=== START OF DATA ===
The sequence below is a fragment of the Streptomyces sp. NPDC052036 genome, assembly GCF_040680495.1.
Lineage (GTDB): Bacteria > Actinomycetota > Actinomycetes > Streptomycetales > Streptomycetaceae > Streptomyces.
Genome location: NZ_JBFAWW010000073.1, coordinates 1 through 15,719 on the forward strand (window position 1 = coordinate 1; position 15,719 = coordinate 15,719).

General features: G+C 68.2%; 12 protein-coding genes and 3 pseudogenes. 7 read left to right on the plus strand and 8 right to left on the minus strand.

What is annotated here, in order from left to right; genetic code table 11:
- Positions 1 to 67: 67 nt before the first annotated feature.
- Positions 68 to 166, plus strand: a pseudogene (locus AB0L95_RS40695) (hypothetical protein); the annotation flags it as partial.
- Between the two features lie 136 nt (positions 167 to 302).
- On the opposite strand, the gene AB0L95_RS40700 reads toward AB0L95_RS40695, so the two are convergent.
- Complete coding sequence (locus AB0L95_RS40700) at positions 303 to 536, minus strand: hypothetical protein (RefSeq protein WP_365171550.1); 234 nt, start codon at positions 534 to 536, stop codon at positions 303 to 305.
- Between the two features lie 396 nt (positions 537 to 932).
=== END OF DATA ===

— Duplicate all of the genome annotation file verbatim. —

The sequence below is a fragment of the Streptomyces sp. NPDC052036 genome, assembly GCF_040680495.1.
Lineage (GTDB): Bacteria > Actinomycetota > Actinomycetes > Streptomycetales > Streptomycetaceae > Streptomyces.
Genome location: NZ_JBFAWW010000073.1, coordinates 1 through 15,719 on the forward strand (window position 1 = coordinate 1; position 15,719 = coordinate 15,719).

General features: G+C 68.2%; 12 protein-coding genes and 3 pseudogenes. 7 read left to right on the plus strand and 8 right to left on the minus strand.

What is annotated here, in order from left to right; genetic code table 11:
- Positions 1 to 67: 67 nt before the first annotated feature.
- Positions 68 to 166, plus strand: a pseudogene (locus AB0L95_RS40695) (hypothetical protein); the annotation flags it as partial.
- Between the two features lie 136 nt (positions 167 to 302).
- On the opposite strand, the gene AB0L95_RS40700 reads toward AB0L95_RS40695, so the two are convergent.
- Complete coding sequence (locus AB0L95_RS40700) at positions 303 to 536, minus strand: hypothetical protein (RefSeq protein WP_365171550.1); 234 nt, start codon at positions 534 to 536, stop codon at positions 303 to 305.
- Between the two features lie 396 nt (positions 537 to 932).